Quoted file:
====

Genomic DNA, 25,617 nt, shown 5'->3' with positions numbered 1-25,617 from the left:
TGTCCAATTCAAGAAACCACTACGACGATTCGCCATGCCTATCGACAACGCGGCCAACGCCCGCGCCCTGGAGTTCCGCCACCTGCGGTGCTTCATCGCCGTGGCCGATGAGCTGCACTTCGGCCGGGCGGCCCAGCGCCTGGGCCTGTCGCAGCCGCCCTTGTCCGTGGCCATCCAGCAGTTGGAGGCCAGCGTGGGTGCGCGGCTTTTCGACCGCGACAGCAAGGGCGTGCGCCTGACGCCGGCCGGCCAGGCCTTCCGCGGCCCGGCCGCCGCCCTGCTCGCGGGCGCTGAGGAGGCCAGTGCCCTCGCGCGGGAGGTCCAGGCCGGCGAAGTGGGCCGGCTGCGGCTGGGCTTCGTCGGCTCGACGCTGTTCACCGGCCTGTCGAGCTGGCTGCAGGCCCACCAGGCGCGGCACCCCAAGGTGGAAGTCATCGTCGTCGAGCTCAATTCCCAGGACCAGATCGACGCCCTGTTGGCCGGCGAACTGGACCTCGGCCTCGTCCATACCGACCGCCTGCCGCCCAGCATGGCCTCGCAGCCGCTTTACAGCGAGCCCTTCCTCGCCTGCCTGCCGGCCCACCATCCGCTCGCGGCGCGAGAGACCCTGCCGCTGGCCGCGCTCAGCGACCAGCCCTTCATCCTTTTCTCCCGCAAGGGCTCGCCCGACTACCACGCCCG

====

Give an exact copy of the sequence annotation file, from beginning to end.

Genomic DNA, 25,617 nt, shown 5'->3' with positions numbered 1-25,617 from the left:
TGTCCAATTCAAGAAACCACTACGACGATTCGCCATGCCTATCGACAACGCGGCCAACGCCCGCGCCCTGGAGTTCCGCCACCTGCGGTGCTTCATCGCCGTGGCCGATGAGCTGCACTTCGGCCGGGCGGCCCAGCGCCTGGGCCTGTCGCAGCCGCCCTTGTCCGTGGCCATCCAGCAGTTGGAGGCCAGCGTGGGTGCGCGGCTTTTCGACCGCGACAGCAAGGGCGTGCGCCTGACGCCGGCCGGCCAGGCCTTCCGCGGCCCGGCCGCCGCCCTGCTCGCGGGCGCTGAGGAGGCCAGTGCCCTCGCGCGGGAGGTCCAGGCCGGCGAAGTGGGCCGGCTGCGGCTGGGCTTCGTCGGCTCGACGCTGTTCACCGGCCTGTCGAGCTGGCTGCAGGCCCACCAGGCGCGGCACCCCAAGGTGGAAGTCATCGTCGTCGAGCTCAATTCCCAGGACCAGATCGACGCCCTGTTGGCCGGCGAACTGGACCTCGGCCTCGTCCATACCGACCGCCTGCCGCCCAGCATGGCCTCGCAGCCGCTTTACAGCGAGCCCTTCCTCGCCTGCCTGCCGGCCCACCATCCGCTCGCGGCGCGAGAGACCCTGCCGCTGGCCGCGCTCAGCGACCAGCCCTTCATCCTTTTCTCCCGCAAGGGCTCGCCCGACTACCACGCCCG